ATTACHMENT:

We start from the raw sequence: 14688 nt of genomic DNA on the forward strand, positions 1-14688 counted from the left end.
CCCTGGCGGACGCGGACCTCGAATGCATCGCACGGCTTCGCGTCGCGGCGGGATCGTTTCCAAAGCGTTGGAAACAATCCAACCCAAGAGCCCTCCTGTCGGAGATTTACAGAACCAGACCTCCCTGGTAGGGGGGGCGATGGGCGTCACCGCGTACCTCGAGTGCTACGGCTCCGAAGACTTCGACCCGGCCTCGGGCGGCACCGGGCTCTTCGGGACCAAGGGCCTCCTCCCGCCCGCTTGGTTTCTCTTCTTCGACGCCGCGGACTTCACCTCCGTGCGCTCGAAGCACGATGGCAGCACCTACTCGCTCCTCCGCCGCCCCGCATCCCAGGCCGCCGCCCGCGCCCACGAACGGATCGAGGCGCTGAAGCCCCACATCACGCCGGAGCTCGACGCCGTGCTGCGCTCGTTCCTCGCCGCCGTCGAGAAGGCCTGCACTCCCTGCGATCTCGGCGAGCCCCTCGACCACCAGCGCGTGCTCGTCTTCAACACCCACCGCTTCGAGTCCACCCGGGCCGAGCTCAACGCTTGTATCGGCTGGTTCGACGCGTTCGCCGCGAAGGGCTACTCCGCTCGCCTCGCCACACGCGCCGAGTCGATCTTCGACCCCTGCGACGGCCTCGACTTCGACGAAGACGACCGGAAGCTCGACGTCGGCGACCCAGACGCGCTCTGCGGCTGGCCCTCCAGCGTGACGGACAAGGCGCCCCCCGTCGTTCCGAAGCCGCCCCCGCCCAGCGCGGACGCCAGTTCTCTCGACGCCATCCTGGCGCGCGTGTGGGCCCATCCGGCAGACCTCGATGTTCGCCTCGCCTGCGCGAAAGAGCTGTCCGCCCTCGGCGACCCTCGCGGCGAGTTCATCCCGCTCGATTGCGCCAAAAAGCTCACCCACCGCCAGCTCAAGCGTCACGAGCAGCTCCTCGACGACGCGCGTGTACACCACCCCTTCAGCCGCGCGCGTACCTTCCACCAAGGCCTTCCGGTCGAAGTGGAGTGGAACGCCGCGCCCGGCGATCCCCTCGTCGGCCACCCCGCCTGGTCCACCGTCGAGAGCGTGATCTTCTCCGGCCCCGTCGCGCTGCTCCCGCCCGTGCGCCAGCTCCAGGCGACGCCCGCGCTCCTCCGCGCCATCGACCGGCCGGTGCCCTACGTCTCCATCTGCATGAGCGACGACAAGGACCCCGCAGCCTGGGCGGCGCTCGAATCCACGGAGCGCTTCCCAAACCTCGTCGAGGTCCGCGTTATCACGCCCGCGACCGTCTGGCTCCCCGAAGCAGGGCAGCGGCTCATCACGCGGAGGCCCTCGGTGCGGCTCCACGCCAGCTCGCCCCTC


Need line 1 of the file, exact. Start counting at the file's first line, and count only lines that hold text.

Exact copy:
We start from the raw sequence: 14688 nt of genomic DNA on the forward strand, positions 1-14688 counted from the left end.